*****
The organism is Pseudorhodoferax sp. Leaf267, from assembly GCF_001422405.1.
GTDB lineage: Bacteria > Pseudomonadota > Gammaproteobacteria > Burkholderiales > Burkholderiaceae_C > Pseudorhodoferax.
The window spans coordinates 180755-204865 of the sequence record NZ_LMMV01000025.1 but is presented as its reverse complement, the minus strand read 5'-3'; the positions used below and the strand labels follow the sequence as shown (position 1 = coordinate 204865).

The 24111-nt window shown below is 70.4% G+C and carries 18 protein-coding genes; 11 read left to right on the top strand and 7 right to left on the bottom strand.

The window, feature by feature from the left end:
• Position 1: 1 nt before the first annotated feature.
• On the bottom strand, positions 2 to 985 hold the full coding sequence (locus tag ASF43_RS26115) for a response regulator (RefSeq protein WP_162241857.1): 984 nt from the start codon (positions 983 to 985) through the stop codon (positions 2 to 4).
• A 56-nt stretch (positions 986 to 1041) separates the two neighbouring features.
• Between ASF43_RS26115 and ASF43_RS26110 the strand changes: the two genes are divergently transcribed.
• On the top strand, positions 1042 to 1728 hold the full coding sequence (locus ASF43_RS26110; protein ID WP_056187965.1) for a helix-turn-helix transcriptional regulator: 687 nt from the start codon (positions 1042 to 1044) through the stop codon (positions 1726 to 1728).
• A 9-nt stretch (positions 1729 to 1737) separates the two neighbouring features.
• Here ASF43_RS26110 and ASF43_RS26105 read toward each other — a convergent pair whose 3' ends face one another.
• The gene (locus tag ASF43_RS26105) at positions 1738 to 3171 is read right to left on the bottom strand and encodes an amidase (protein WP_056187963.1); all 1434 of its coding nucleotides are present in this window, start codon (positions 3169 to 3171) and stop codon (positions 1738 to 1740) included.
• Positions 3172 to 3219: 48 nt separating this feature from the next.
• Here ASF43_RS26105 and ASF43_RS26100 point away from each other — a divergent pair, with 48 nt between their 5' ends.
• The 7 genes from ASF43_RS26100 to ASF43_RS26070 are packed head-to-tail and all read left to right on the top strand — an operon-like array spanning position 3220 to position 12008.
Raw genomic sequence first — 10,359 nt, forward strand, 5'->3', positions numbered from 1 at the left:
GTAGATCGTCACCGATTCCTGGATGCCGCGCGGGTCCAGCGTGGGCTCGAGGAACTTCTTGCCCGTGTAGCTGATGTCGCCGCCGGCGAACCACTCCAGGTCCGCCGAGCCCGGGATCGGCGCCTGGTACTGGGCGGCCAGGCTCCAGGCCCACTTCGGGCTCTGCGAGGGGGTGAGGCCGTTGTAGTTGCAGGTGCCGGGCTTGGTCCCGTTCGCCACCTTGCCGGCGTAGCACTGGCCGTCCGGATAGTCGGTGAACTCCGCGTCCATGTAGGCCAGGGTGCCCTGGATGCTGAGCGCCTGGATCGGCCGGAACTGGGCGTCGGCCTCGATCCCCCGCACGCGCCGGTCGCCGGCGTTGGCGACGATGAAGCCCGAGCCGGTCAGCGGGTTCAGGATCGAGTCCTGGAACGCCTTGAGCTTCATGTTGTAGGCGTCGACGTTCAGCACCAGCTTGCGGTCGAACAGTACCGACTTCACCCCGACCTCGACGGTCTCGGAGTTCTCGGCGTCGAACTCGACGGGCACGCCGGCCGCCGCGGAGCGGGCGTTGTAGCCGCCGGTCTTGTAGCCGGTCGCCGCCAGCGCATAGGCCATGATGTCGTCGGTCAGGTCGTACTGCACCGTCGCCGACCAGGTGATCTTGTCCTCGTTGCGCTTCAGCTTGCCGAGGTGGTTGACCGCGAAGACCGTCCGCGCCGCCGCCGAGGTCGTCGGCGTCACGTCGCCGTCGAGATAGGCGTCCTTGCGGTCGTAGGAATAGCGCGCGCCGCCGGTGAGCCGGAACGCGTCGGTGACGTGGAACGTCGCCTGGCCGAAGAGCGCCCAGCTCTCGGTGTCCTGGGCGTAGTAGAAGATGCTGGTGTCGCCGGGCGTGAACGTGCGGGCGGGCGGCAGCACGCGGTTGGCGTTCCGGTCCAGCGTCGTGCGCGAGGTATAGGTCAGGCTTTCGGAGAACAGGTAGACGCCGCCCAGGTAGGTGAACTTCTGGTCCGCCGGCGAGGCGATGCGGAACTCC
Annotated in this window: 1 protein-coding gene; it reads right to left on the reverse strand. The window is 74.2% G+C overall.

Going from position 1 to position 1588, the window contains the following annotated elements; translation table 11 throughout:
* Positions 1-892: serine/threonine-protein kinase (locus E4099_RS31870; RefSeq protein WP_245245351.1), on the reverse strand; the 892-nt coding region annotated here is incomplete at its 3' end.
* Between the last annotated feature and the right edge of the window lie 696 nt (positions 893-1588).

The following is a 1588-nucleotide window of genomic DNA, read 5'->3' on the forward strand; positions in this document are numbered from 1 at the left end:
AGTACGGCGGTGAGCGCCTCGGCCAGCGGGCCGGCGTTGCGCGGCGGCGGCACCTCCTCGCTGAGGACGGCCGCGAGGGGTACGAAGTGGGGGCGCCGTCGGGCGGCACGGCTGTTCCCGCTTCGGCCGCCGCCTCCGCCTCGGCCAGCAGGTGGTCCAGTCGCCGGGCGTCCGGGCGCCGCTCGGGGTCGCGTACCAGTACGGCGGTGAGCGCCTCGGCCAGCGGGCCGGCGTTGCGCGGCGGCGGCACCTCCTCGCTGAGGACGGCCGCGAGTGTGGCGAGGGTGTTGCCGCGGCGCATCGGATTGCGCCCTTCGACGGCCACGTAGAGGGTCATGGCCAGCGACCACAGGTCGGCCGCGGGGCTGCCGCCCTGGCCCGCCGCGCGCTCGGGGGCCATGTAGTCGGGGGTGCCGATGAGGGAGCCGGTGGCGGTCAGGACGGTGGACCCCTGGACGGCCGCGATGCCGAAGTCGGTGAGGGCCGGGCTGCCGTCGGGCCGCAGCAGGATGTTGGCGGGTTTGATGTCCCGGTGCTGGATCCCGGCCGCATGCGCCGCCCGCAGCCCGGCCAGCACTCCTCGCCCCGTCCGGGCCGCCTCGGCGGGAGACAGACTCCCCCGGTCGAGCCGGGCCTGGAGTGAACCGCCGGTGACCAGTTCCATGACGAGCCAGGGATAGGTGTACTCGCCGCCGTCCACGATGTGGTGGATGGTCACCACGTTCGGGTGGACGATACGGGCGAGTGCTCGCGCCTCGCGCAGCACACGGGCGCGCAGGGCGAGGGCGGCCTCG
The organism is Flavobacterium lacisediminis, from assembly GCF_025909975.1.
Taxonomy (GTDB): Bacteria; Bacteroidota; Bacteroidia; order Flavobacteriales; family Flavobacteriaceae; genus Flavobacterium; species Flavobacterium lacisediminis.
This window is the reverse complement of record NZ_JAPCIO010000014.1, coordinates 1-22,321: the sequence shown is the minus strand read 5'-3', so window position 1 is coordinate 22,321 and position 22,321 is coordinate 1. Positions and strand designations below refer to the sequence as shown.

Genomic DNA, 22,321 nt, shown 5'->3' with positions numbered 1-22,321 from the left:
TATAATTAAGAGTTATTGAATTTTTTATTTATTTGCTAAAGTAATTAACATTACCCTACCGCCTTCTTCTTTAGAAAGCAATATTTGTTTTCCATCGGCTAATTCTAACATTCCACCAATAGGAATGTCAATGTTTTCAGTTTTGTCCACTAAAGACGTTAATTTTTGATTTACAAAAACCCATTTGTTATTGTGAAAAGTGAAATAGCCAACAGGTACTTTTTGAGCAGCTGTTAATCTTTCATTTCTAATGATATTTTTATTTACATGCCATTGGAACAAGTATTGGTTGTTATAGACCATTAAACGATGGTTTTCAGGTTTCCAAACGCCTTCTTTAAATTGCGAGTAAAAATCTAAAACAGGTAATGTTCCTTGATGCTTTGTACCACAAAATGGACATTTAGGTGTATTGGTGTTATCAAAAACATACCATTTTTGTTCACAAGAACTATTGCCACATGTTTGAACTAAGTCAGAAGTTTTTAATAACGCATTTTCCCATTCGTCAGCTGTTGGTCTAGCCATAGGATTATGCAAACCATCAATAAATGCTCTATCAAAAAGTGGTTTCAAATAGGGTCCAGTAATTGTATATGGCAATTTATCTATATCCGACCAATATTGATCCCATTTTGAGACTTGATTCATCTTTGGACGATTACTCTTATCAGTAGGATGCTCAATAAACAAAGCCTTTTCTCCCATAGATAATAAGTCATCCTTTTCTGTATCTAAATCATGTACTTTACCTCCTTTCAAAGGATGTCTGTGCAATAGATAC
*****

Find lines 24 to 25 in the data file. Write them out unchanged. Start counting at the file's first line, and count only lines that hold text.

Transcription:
AGTACGGCGGTGAGCGCCTCGGCCAGCGGGCCGGCGTTGCGCGGCGGCGGCACCTCCTCGCTGAGGACGGCCGCGAGGGGTACGAAGTGGGGGCGCCGTCGGGCGGCACGGCTGTTCCCGCTTCGGCCGCCGCCTCCGCCTCGGCCAGCAGGTGGTCCAGTCGCCGGGCGTCCGGGCGCCGCTCGGGGTCGCGTACCAGTACGGCGGTGAGCGCCTCGGCCAGCGGGCCGGCGTTGCGCGGCGGCGGCACCTCCTCGCTGAGGACGGCCGCGAGTGTGGCGAGGGTGTTGCCGCGGCGCATCGGATTGCGCCCTTCGACGGCCACGTAGAGGGTCATGGCCAGCGACCACAGGTCGGCCGCGGGGCTGCCGCCCTGGCCCGCCGCGCGCTCGGGGGCCATGTAGTCGGGGGTGCCGATGAGGGAGCCGGTGGCGGTCAGGACGGTGGACCCCTGGACGGCCGCGATGCCGAAGTCGGTGAGGGCCGGGCTGCCGTCGGGCCGCAGCAGGATGTTGGCGGGTTTGATGTCCCGGTGCTGGATCCCGGCCGCATGCGCCGCCCGCAGCCCGGCCAGCACTCCTCGCCCCGTCCGGGCCGCCTCGGCGGGAGACAGACTCCCCCGGTCGAGCCGGGCCTGGAGTGAACCGCCGGTGACCAGTTCCATGACGAGCCAGGGATAGGTGTACTCGCCGCCGTCCACGATGTGGTGGATGGTCACCACGTTCGGGTGGACGATACGGGCGAGTGCTCGCGCCTCGCGCAGCACACGGGCGCGCAGGGCGAGGGCGGCCTCG
The organism is Flavobacterium lacisediminis, from assembly GCF_025909975.1.